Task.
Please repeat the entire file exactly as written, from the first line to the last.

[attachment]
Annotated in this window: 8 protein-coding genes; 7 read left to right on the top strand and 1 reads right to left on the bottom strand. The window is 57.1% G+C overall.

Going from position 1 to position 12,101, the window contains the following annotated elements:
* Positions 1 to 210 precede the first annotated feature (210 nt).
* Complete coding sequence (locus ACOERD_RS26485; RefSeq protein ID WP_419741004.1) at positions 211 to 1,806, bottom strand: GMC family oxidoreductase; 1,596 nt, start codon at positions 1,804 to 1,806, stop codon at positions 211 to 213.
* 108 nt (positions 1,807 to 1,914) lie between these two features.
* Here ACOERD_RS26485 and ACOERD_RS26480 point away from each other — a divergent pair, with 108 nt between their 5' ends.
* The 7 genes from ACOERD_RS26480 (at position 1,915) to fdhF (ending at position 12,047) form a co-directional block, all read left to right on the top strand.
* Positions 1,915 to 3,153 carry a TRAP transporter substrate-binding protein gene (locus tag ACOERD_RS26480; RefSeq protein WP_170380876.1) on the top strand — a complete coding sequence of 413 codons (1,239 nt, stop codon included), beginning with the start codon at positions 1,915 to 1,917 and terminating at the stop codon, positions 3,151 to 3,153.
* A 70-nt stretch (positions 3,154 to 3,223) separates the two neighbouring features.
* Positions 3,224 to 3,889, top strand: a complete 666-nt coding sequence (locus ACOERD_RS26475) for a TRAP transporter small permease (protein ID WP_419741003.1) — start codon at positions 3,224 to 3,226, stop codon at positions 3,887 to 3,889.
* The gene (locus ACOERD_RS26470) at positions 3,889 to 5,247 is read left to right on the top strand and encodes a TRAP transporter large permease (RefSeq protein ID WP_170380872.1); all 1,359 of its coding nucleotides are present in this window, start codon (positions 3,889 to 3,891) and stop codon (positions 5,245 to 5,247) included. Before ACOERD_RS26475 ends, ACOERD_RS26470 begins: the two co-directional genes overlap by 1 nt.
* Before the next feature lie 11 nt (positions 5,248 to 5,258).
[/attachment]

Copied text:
Annotated in this window: 8 protein-coding genes; 7 read left to right on the top strand and 1 reads right to left on the bottom strand. The window is 57.1% G+C overall.

Going from position 1 to position 12,101, the window contains the following annotated elements:
* Positions 1 to 210 precede the first annotated feature (210 nt).
* Complete coding sequence (locus ACOERD_RS26485; RefSeq protein ID WP_419741004.1) at positions 211 to 1,806, bottom strand: GMC family oxidoreductase; 1,596 nt, start codon at positions 1,804 to 1,806, stop codon at positions 211 to 213.
* 108 nt (positions 1,807 to 1,914) lie between these two features.
* Here ACOERD_RS26485 and ACOERD_RS26480 point away from each other — a divergent pair, with 108 nt between their 5' ends.
* The 7 genes from ACOERD_RS26480 (at position 1,915) to fdhF (ending at position 12,047) form a co-directional block, all read left to right on the top strand.
* Positions 1,915 to 3,153 carry a TRAP transporter substrate-binding protein gene (locus tag ACOERD_RS26480; RefSeq protein WP_170380876.1) on the top strand — a complete coding sequence of 413 codons (1,239 nt, stop codon included), beginning with the start codon at positions 1,915 to 1,917 and terminating at the stop codon, positions 3,151 to 3,153.
* A 70-nt stretch (positions 3,154 to 3,223) separates the two neighbouring features.
* Positions 3,224 to 3,889, top strand: a complete 666-nt coding sequence (locus ACOERD_RS26475) for a TRAP transporter small permease (protein ID WP_419741003.1) — start codon at positions 3,224 to 3,226, stop codon at positions 3,887 to 3,889.
* The gene (locus ACOERD_RS26470) at positions 3,889 to 5,247 is read left to right on the top strand and encodes a TRAP transporter large permease (RefSeq protein ID WP_170380872.1); all 1,359 of its coding nucleotides are present in this window, start codon (positions 3,889 to 3,891) and stop codon (positions 5,245 to 5,247) included. Before ACOERD_RS26475 ends, ACOERD_RS26470 begins: the two co-directional genes overlap by 1 nt.
* Before the next feature lie 11 nt (positions 5,248 to 5,258).